Mysteries of Service

Mystery of Crowning – Marriage

The four most important symbols of the wedding service on the tetropod: crowns, the gospel, the common cup, and the embroidered towel.

The Ceremony

The wedding services in the Ukrainian Catholic Church are unique in many ways, but primarily in that they have remained almost entirely unchanged since their origination centuries ago. Comprised of two separate parts; The Betrothal and The Order of Crowing, each one taking place at separate times, it is the oldest institution created by God; “it is not good that man shall be alone”.

First, The Betrothal, which is what we refer to today as the engagement. It was the exchange of rings in church with a promise to wed. Later when ready, the young couple would ask both sets of parents for their blessing, and, upon receiving it, enter the church together to be crowned as husband and wife.

In witness of the community, the young couple processed from the home of the bride and entered the church. Upon doing so they reaffirmed that they had not promised themselves to anyone else and stated their wish and consent to be crowned as husband and wife. Over time, both parts were combined into one and are the way we witness the ceremony today.

The rings, circles with no beginning or end, are visible signs of the exclusive commitment, faith, and love for one another. The rings, of course, are the symbol of betrothal and their exchange signifies that in married life the weaknesses of the one partner will be compensated for by the strength of the other. By themselves, the newly-betrothed are incomplete: together they are made perfect. Thus the exchange of rings gives expression to the fact that the spouses in marriage will constantly complement each other. The essential meaning is beautifully brought out in the prayer in which the priest recites various examples from Sacred Scripture where rings are given. Before the exchange the Priest takes each ring separately and with it will make the sign of the Cross on the forehead of the young couple, signifying the equality of man and woman in the eyes of God

After the betrothal the clergy lead the couple into the church. Psalm 127(128) is sung – a psalm which recounts for us how God blesses those who revere Him. The entrance itself may symbolize for us the entrance of the marriage from the world into the Church, into the “world to come.”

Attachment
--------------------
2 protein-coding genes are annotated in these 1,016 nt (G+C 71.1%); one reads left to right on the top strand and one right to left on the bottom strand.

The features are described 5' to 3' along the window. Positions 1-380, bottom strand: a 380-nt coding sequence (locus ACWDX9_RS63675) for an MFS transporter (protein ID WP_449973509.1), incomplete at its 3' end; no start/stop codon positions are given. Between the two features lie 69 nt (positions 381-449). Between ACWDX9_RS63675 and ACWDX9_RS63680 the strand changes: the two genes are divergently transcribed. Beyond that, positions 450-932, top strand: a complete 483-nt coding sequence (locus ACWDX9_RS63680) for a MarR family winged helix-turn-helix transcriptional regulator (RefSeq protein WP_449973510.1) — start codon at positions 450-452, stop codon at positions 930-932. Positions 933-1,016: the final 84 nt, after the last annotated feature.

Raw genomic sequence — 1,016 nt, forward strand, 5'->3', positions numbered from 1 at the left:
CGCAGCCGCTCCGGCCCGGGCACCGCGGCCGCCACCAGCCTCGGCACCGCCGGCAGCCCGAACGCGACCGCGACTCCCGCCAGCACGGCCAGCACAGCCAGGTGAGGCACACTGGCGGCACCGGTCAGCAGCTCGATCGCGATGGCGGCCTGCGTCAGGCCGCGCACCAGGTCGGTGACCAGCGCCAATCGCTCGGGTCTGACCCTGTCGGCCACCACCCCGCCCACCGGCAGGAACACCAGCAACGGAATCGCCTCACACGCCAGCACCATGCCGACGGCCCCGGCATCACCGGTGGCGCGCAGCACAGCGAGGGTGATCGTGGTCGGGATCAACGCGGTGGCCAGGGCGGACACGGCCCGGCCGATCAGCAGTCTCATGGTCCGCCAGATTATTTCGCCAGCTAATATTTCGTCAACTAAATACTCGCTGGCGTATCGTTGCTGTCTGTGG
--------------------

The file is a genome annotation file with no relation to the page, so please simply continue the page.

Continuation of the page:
Upon the tetropod are placed the Holy Gospel, a cup of wine, and the wedding wreaths. Two candles are lit as a reminder that Christ is “the Light of the world” Who offers Himself as illumination for the couple that they “will not walk in darkness but will have the Light of life”. The young couple will be given the candles to hold throughout the service.

The candles are like the lamps of the five wise maidens of the Bible, who, because they had enough oil in them, were able to receive the Bridegroom, Christ, when He came in the darkness of the night. The candles symbolize the spiritual willingness of the couple to receive Christ, Who will bless them through this Mystery.

The embroidery in the towels, interlaced with threads of various colors, represents all aspects of human life: family, love, tradition, hardship and faith in God. The one that they stand on indicates the new life they now begin. Before the couple begins their journey together, an embroidered towel is used to tie their hands together. This binding emphasizes their “oneness”, and the unity they now share in their common journey.

The Crowning is the most solemn moment and climax of the service. The most ancient Byzantine crowns, both religious and secular, were natural wreaths made from either olive branches or the stephanos plant (meaning ‘crown plant’ in Greek). When Christianity came to Ukraine, Myrtle was adopted as the plant of choice. These wreaths of myrtle are placed on the couple’s heads as signs of the glory and honor with which God crowns them during the Mystery. They are crowned as the king and queen of their own little kingdom, the home – domestic church, which they will rule with wisdom, justice, integrity, love, peace and harmony. To stress the equality of the partnership and unity, the wreaths are exchanged three times over the heads of the young couple